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More Money Myths That Just Won’t Die

by Chris Poindexter

I never believed in vampires, the mythical creatures that feast on human blood and don’t ever die. Yet financial myths, those vile creatures that feed upon the cash that is your economic lifeblood, are alive and well. Just when you think they’re dead, they’ll make another appearance in a financial forum or pop magazine piece.

Some of these money myths are perpetuated by organizations with an agenda, like the National Association of Realtors, big banks issuing credit cards and other organizations that want your money. Many of these myths are the type that, when repeated long enough, start to become cultural truisms; ideas accepted as fact which have no basis in reality. Money is hard to come by these days, don’t get caught by these common money myths.

If You Rent You’re Throwing Money Away

That’s the biggest lie in the real estate industry. There are many good reasons to not like renting, but thinking you’re throwing money away is not one of them. Owner occupied homes are one of the worst performing financial commitments most people will ever make. Almost anything else you do for housing will end up being better for your finances than buying a house, yet that myth lives on. What’s totally bizarre is to hear it coming from people spending far too much of their income on 2,400 square foot house they can barely afford.

Buy In Bulk To Save

This one is true sometimes but not if your bulk purchases end up getting tossed. A bulk purchase can be just a bigger waste. The two schools of thought here are illustrated by Costco and Aldi. Costco sells in bigger lots, Aldi shrinks portion sizes to keep prices low. Sometimes a bulk purchase is the way to go but, for perishable items, buying smaller quantities with less waste is a better deal.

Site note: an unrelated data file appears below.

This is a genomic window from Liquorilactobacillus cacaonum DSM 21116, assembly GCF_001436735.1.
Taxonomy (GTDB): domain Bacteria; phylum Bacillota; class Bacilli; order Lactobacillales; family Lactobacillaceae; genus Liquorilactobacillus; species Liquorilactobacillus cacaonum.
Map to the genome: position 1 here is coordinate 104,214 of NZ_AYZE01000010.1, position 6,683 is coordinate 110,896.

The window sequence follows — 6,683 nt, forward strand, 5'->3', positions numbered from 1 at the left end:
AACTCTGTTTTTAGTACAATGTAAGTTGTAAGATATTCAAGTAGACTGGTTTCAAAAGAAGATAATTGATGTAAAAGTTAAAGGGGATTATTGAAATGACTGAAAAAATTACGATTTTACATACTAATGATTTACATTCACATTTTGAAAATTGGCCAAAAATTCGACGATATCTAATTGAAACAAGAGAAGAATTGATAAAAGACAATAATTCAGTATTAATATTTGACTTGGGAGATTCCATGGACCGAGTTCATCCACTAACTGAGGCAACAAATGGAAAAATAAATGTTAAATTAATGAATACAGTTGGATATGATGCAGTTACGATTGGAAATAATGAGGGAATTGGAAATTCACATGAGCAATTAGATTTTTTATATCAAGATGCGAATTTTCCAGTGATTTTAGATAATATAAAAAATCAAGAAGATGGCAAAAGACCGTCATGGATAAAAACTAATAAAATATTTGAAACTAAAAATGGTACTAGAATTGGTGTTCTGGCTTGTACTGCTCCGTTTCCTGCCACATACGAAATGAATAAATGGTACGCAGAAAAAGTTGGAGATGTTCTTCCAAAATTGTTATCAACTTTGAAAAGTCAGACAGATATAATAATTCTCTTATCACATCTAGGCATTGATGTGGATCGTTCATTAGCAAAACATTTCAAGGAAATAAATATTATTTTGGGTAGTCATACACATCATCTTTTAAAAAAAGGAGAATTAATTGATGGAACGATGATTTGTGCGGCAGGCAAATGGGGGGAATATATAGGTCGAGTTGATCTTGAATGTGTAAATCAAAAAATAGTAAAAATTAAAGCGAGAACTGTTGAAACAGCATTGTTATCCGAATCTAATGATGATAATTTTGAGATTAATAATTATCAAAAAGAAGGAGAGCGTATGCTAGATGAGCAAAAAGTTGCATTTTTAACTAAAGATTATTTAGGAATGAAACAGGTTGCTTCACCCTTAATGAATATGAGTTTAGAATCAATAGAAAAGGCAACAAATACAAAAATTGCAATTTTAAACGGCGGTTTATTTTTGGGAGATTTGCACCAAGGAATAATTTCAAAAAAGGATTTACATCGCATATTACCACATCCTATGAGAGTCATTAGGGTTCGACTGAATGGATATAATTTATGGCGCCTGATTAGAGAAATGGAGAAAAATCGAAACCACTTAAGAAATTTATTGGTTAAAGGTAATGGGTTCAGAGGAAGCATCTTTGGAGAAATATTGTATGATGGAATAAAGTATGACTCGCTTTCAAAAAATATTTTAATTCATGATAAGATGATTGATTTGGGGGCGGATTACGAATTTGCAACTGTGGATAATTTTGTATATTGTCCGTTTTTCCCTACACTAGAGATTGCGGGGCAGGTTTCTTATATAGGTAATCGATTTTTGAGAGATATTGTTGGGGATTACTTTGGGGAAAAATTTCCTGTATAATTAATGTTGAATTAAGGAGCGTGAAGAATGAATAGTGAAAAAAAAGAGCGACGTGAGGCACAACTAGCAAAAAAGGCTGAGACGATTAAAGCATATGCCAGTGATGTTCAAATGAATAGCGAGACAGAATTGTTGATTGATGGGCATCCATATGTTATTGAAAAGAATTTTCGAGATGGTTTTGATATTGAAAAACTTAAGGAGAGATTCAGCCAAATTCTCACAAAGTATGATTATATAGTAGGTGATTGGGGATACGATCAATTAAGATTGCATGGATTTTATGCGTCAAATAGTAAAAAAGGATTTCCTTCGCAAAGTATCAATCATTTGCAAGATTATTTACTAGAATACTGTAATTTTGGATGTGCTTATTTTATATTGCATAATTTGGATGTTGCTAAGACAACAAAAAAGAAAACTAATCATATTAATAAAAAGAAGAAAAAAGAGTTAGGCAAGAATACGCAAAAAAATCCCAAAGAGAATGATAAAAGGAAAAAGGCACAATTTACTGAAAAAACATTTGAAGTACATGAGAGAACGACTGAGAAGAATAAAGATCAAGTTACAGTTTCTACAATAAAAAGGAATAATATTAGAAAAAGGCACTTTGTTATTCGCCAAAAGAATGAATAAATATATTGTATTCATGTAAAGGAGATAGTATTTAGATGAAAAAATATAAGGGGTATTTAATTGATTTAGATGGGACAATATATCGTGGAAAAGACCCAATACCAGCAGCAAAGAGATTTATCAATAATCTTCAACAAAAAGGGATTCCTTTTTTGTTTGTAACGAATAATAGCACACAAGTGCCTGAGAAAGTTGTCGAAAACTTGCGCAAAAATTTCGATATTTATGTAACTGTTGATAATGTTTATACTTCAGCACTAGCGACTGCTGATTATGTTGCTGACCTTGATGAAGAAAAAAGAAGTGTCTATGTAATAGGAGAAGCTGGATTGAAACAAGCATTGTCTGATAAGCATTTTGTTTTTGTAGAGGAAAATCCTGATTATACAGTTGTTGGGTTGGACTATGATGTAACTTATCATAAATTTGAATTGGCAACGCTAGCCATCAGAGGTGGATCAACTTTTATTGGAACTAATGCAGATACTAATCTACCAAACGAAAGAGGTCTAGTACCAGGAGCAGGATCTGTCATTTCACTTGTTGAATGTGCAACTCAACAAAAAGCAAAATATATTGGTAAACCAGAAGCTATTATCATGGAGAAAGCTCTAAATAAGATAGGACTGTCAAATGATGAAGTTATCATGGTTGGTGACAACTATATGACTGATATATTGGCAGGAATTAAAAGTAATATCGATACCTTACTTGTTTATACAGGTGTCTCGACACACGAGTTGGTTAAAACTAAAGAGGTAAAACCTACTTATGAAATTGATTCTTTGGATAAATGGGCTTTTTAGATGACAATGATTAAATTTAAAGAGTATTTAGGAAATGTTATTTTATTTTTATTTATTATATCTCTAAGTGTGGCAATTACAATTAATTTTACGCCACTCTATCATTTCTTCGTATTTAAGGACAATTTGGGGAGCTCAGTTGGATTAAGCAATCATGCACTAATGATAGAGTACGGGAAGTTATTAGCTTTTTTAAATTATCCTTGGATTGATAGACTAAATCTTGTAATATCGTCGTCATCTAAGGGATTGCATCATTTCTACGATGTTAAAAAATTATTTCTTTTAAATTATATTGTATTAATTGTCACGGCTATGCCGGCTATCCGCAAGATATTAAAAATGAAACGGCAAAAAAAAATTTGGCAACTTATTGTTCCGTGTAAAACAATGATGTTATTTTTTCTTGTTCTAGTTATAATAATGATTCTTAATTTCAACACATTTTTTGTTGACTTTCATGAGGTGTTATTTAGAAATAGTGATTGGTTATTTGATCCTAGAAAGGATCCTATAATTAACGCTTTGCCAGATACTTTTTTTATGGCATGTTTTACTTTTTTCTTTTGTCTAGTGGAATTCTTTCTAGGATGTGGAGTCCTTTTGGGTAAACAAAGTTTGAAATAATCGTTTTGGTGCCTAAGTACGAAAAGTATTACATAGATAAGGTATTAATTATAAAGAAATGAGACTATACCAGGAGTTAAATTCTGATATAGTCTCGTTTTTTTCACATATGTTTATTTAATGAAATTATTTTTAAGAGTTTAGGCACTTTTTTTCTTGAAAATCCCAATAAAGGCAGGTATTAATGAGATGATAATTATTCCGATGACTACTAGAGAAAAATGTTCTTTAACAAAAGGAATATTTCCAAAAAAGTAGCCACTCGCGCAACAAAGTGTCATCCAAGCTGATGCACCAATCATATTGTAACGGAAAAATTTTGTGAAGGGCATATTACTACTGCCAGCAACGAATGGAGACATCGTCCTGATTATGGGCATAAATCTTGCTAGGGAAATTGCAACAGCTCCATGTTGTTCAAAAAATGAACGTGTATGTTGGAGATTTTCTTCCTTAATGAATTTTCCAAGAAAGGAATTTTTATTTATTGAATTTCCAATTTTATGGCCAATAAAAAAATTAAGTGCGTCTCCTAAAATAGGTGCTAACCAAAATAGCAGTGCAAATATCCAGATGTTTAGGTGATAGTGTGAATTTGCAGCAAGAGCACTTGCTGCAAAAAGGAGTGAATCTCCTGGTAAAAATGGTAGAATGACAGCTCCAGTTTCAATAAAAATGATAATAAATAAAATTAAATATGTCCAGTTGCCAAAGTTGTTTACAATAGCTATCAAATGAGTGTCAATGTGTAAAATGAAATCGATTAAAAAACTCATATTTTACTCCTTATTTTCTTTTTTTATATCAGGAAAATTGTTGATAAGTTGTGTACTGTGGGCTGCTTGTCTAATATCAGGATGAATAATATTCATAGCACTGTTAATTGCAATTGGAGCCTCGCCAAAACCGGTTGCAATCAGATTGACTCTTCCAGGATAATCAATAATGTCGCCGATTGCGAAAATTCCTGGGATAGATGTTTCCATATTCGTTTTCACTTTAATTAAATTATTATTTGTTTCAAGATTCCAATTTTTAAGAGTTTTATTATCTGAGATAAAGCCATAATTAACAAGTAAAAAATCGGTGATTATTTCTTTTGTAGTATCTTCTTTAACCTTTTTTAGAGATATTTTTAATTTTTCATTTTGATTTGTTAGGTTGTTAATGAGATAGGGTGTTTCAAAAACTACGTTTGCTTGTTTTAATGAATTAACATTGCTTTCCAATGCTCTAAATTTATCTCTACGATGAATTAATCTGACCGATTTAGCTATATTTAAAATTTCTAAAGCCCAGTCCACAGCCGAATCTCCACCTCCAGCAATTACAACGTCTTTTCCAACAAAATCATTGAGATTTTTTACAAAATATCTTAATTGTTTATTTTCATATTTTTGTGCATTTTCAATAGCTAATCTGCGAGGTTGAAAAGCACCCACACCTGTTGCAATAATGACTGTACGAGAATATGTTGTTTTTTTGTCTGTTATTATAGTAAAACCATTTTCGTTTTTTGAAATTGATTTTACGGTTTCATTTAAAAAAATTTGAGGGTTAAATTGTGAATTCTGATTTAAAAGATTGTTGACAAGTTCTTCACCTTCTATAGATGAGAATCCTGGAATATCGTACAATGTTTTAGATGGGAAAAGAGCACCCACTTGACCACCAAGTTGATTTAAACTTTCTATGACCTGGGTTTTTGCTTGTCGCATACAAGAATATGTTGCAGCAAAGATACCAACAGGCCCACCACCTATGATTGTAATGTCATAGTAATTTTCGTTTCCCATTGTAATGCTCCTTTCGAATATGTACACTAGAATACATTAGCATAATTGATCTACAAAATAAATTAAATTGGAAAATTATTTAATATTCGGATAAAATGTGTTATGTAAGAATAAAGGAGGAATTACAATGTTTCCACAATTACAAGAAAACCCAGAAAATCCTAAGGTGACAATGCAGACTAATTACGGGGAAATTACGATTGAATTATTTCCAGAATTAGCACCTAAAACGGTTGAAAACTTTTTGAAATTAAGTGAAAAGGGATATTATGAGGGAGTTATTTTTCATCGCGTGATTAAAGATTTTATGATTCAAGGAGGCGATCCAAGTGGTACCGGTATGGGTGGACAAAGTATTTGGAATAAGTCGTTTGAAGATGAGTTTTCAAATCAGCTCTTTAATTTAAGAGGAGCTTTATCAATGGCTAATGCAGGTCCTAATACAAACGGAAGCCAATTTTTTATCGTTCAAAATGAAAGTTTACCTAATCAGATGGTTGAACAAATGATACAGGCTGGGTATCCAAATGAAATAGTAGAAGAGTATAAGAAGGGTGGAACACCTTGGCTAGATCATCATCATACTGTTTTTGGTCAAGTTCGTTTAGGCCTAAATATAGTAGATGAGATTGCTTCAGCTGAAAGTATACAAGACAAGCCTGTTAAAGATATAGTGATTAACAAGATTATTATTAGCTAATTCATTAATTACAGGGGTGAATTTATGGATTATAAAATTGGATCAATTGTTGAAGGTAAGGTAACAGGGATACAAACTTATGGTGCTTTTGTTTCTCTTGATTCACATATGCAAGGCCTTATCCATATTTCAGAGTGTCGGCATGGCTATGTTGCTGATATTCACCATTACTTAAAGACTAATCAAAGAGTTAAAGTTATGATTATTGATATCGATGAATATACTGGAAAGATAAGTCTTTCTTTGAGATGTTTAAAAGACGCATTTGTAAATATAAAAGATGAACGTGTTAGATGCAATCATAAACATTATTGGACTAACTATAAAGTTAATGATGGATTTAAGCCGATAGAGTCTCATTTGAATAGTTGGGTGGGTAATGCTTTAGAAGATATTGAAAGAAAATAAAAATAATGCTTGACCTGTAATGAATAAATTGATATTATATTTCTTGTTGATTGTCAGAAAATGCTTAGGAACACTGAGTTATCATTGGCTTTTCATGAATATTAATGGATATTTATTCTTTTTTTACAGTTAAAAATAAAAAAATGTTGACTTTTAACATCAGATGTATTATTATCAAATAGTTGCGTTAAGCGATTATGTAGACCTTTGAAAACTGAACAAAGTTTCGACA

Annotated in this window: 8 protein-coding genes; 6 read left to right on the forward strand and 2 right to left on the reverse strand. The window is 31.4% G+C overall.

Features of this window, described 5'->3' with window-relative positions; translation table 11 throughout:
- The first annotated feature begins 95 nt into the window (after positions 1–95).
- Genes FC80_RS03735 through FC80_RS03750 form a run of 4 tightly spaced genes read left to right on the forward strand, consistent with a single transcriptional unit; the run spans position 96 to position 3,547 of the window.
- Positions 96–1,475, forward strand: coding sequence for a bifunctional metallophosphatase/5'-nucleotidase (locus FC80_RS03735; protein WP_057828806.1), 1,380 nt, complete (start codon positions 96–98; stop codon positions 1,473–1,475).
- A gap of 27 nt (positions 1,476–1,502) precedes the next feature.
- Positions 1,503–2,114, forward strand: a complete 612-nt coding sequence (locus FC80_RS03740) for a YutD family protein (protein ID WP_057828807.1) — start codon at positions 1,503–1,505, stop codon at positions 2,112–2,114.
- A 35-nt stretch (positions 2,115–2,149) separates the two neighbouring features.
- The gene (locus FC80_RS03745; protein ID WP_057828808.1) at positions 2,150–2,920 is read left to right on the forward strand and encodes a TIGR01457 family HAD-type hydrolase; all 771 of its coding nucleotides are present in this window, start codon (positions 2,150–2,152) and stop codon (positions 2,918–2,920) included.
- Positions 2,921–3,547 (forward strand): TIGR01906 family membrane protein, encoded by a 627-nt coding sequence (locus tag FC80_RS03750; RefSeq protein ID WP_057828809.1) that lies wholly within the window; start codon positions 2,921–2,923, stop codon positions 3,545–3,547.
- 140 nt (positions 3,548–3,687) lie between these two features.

You Have To Spend Money To Make Money

This phrase was forged by people in the advertising industry. The trick is not spending more money, the key is spending the appropriate amount of money the right way. Spending money on advertising is sometimes effective but, more often, taking advantage of free alternatives is a better way to promote your product or service.

You Get What You Pay For

Sometimes that’s true, sometimes you just end up paying more. My wife and I used to think we got better service at the car dealership. Turns out we were simply paying more but not getting better value. Quality is not a linear product, quality is a geometric product. You have to spend a certain amount to get decent quality, after that mid-price point level, you start paying geometrically more for incremental improvements in quality. It pays to shop around, read ratings and explore alternatives. Don’t shop for expense, shop for value.

Invest In What You Know

Okay, that’s just not good advice for most people. You shouldn’t be stock picking or even fund picking with your retirement money. Most people are going to be better off investing in a broad market index fund and adding to it regularly over a long period of time. Don’t try to apply your industry-specific knowledge to investing. Buy a low-fee S&P 500 index fund, like the Spartan S&P 500 Advantage Class, and forget about it for twenty years. Leave it alone for thirty years, adding a little to it at regular intervals, and you’ll be rich. It’s really that easy.

If you take a good look around you’ll discover that the majority of people are poor. That doesn’t mean they’re bad people, it simply means they never learned how to handle money or evaluate investments. People are busy and those cultural truisms about investing sound plausible, especially coming from friends and family. If you want out of that trap, then that means going a different way and defying cultural wisdom.

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